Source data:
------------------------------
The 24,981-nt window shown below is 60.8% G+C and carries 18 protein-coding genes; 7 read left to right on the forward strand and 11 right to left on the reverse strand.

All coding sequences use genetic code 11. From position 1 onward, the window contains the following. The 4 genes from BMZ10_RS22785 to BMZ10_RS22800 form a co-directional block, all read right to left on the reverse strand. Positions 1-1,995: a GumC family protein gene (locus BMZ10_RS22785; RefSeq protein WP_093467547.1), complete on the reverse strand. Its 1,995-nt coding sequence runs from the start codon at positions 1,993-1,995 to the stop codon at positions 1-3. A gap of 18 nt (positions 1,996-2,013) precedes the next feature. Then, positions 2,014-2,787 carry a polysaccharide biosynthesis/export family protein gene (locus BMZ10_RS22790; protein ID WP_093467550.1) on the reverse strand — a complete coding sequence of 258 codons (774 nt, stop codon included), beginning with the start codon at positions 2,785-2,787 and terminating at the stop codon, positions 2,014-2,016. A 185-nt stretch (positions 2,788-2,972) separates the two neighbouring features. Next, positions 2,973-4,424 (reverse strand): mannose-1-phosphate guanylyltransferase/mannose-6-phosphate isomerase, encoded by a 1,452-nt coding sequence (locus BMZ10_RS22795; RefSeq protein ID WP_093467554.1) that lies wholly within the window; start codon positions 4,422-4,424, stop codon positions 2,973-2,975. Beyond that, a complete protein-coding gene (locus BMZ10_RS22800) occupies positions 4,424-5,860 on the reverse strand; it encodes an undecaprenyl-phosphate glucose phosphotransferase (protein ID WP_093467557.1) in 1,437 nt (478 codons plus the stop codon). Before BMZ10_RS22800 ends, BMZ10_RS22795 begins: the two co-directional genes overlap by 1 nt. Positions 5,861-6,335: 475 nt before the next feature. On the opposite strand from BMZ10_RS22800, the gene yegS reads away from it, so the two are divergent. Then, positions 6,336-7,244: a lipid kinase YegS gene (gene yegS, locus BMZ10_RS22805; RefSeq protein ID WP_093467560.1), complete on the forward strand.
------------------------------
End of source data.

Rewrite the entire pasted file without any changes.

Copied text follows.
The 24,981-nt window shown below is 60.8% G+C and carries 18 protein-coding genes; 7 read left to right on the forward strand and 11 right to left on the reverse strand.

All coding sequences use genetic code 11. From position 1 onward, the window contains the following. The 4 genes from BMZ10_RS22785 to BMZ10_RS22800 form a co-directional block, all read right to left on the reverse strand. Positions 1-1,995: a GumC family protein gene (locus BMZ10_RS22785; RefSeq protein WP_093467547.1), complete on the reverse strand. Its 1,995-nt coding sequence runs from the start codon at positions 1,993-1,995 to the stop codon at positions 1-3. A gap of 18 nt (positions 1,996-2,013) precedes the next feature. Then, positions 2,014-2,787 carry a polysaccharide biosynthesis/export family protein gene (locus BMZ10_RS22790; protein ID WP_093467550.1) on the reverse strand — a complete coding sequence of 258 codons (774 nt, stop codon included), beginning with the start codon at positions 2,785-2,787 and terminating at the stop codon, positions 2,014-2,016. A 185-nt stretch (positions 2,788-2,972) separates the two neighbouring features. Next, positions 2,973-4,424 (reverse strand): mannose-1-phosphate guanylyltransferase/mannose-6-phosphate isomerase, encoded by a 1,452-nt coding sequence (locus BMZ10_RS22795; RefSeq protein ID WP_093467554.1) that lies wholly within the window; start codon positions 4,422-4,424, stop codon positions 2,973-2,975. Beyond that, a complete protein-coding gene (locus BMZ10_RS22800) occupies positions 4,424-5,860 on the reverse strand; it encodes an undecaprenyl-phosphate glucose phosphotransferase (protein ID WP_093467557.1) in 1,437 nt (478 codons plus the stop codon). Before BMZ10_RS22800 ends, BMZ10_RS22795 begins: the two co-directional genes overlap by 1 nt. Positions 5,861-6,335: 475 nt before the next feature. On the opposite strand from BMZ10_RS22800, the gene yegS reads away from it, so the two are divergent. Then, positions 6,336-7,244: a lipid kinase YegS gene (gene yegS, locus BMZ10_RS22805; RefSeq protein ID WP_093467560.1), complete on the forward strand.